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Submission + - What to do about repeated internet overbilling? 5

An anonymous reader writes: AT&T has been overbilling my account based on overcounting DSL internet usage (they charge in 50 Gigabyte units after the first 150). I have been using a Buffalo NFinity Airstation as a managed switch to count all traffic. As you may recall, this device runs firmware based on dd-wrt and has hidden telnet functionality, so I am able to load a script to count traffic directly onto the device. I have an auto-scraper that collects the data and saves it on my computer's hard disk every 2 minutes while the computer is running. While it is not running, the 2 minute counters accumulate in RAM on the device. Power problems are not normally an issue here; and even when they are I can tell it has happened. The upshot of all this is I can measure the exact amount of download bandwidth and a guaranteed overestimate of upload bandwidth in bytes reliably. I have tested this by transferring known amounts of data and can account for every byte counted, including ethernet frame headers. AT&T's billing reporting reports usage by day only, lags two days, and uses some time basis other than midnight. It is also reading in my testing a fairly consistent 14% higher whenever the basis doesn't disturb the test by using too much bandwidth too close to midnight.

AT&T has already refused to attempt to fix the billing meter, and asserts they have tested it and found it correct. Yet they refuse to provide a realtime readout of the counter that would make independent testing trivial. I've been through the agencies (CPUC, FCC, and Weights & Measures) and can't find one that is interested, AT&T will not provide any means for reasonable independent testing of the meter. It is my understanding that if there is a meter and its calibration cannot be checked, there is a violation of the law, yet I can't find an agency that can even accept such a claim (I'm not getting "your claim is meritless", but "we don't handle that"). If indeed they are not overbilling, my claim of no way to verify the meter still stands. My options are running thin here.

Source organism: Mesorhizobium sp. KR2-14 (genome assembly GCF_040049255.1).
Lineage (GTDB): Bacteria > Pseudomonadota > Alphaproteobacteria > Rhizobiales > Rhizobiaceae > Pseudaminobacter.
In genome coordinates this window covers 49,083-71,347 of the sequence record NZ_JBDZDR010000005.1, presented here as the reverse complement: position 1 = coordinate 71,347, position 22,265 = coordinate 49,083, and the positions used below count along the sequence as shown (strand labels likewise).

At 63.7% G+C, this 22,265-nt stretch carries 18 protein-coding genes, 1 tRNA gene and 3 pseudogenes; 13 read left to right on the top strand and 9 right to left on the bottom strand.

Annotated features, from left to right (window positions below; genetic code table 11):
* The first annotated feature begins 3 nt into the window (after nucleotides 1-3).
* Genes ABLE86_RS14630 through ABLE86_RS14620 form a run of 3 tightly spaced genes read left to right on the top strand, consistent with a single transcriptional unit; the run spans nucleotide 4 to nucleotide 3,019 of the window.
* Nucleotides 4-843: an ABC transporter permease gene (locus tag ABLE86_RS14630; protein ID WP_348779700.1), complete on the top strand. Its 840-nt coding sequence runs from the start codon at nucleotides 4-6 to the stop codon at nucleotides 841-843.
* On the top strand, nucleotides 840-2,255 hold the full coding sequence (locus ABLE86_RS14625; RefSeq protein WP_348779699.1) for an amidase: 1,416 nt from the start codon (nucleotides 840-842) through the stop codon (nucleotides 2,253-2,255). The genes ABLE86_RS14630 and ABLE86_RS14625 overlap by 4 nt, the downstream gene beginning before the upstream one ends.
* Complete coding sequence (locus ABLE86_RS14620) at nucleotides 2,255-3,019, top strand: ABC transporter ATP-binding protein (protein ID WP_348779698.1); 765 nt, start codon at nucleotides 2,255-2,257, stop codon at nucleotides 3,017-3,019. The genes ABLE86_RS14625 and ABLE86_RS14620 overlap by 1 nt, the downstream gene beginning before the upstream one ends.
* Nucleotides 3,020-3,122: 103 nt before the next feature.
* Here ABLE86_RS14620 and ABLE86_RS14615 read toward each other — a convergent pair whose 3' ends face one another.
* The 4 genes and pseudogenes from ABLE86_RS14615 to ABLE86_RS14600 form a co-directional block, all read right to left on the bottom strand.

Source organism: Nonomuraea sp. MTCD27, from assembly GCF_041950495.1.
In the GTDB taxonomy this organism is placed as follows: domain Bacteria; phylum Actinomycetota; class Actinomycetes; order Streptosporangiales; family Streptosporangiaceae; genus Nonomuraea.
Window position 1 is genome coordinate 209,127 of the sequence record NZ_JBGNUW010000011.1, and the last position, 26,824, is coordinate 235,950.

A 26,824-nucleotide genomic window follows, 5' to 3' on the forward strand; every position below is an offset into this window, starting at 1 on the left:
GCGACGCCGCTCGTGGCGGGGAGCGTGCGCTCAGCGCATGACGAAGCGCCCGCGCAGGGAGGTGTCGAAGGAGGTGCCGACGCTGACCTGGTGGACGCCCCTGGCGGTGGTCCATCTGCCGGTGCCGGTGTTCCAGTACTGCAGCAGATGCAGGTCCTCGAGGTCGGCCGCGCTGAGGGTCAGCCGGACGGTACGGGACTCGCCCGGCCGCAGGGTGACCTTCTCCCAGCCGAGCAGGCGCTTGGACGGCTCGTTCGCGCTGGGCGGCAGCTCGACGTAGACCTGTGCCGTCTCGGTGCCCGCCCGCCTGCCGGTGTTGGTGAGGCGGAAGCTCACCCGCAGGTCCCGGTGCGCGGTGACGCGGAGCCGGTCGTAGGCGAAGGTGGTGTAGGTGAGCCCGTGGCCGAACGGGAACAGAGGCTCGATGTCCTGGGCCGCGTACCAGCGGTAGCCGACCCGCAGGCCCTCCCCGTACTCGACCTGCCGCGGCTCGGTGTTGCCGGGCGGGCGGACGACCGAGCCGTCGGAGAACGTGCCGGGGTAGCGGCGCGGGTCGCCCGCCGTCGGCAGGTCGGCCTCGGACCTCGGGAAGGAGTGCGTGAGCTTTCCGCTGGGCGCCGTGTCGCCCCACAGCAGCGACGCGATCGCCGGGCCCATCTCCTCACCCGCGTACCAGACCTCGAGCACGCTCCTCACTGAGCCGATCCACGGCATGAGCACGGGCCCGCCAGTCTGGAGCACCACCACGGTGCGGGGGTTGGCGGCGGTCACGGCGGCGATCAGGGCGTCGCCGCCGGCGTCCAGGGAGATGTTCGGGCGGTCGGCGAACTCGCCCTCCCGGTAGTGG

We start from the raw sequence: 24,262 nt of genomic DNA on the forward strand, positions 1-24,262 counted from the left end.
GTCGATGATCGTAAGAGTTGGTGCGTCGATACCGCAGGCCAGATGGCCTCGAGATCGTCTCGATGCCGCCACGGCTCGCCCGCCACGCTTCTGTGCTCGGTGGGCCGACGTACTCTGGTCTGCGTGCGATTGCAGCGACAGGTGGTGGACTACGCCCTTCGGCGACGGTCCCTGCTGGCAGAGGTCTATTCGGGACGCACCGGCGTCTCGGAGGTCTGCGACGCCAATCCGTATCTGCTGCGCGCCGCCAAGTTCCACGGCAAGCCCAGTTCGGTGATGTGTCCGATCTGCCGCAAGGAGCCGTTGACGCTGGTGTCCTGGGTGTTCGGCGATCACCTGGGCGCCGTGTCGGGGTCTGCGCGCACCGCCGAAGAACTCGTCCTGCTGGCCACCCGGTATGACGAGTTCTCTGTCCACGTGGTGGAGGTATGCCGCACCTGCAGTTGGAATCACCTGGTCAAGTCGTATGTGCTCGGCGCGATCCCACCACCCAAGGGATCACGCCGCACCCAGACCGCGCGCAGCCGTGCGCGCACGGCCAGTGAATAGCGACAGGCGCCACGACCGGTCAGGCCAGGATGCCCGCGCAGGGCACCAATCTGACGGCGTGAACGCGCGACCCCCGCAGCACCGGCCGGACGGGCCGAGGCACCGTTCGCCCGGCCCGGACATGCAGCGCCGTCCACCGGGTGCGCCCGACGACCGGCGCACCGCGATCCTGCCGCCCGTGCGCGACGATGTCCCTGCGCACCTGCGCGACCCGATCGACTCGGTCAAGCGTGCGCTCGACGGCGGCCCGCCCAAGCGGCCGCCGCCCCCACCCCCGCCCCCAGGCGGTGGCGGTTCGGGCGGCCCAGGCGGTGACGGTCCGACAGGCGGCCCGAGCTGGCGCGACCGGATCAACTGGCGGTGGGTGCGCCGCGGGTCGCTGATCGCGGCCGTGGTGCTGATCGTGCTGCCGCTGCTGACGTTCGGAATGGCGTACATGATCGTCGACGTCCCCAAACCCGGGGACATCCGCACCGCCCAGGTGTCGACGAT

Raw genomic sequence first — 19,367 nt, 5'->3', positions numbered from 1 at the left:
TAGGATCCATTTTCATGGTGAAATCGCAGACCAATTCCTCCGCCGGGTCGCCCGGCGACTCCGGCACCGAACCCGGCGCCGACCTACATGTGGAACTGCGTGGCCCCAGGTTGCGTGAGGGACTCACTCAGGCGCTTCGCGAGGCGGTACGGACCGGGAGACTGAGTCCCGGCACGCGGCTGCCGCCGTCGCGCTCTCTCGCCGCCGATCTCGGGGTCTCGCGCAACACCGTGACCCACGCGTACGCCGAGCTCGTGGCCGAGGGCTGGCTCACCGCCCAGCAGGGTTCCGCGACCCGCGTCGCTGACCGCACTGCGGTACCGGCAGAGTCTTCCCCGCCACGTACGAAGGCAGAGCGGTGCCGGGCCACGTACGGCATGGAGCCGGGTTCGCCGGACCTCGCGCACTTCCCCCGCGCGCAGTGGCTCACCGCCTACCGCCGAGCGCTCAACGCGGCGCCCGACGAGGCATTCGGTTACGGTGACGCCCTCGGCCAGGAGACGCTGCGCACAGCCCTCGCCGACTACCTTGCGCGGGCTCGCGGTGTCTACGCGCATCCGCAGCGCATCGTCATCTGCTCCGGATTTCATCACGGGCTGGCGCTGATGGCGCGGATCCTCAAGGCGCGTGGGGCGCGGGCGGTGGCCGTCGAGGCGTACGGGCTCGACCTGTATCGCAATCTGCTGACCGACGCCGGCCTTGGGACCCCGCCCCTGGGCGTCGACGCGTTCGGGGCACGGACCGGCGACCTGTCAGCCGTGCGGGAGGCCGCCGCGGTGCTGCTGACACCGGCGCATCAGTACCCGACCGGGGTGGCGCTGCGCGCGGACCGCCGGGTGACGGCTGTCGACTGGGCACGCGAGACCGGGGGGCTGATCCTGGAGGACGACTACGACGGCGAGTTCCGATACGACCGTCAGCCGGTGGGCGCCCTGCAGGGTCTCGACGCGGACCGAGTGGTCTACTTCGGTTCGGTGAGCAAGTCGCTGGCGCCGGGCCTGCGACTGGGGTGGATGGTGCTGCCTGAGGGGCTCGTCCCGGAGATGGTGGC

So that my account can be identified by someone who recognizes the case: 7a6c74964fafd56c61e06abf6c820845cbcd4fc0 (bit commitment).
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What to do about repeated internet overbilling?

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  • Have you looked into getting a lawyer, and taking them to court?

  • I'd recommend the Federal Trade Commission, as they are an enforcement body. You could also file a complaint with the Better Business Bureau for dishonest billing practices, though that won't do too much but it's quick to file. If nothing comes of that, then it's time to file a civil suit. It'll take some math, but if you calculate how much you've overpaid for each month, you can sue to get reimbursed. AT&T won't have the option of ignoring you (well they could, but you'd just win your money back by def
    • If internet usage falls within the remit of your state's Bureau of Weights and Measures you could also file in court for a writ of mandamus, which is basically an order from the state Superior Court ordering the agency to perform their duty with regards to your case.

The only possible interpretation of any research whatever in the `social sciences' is: some do, some don't. -- Ernest Rutherford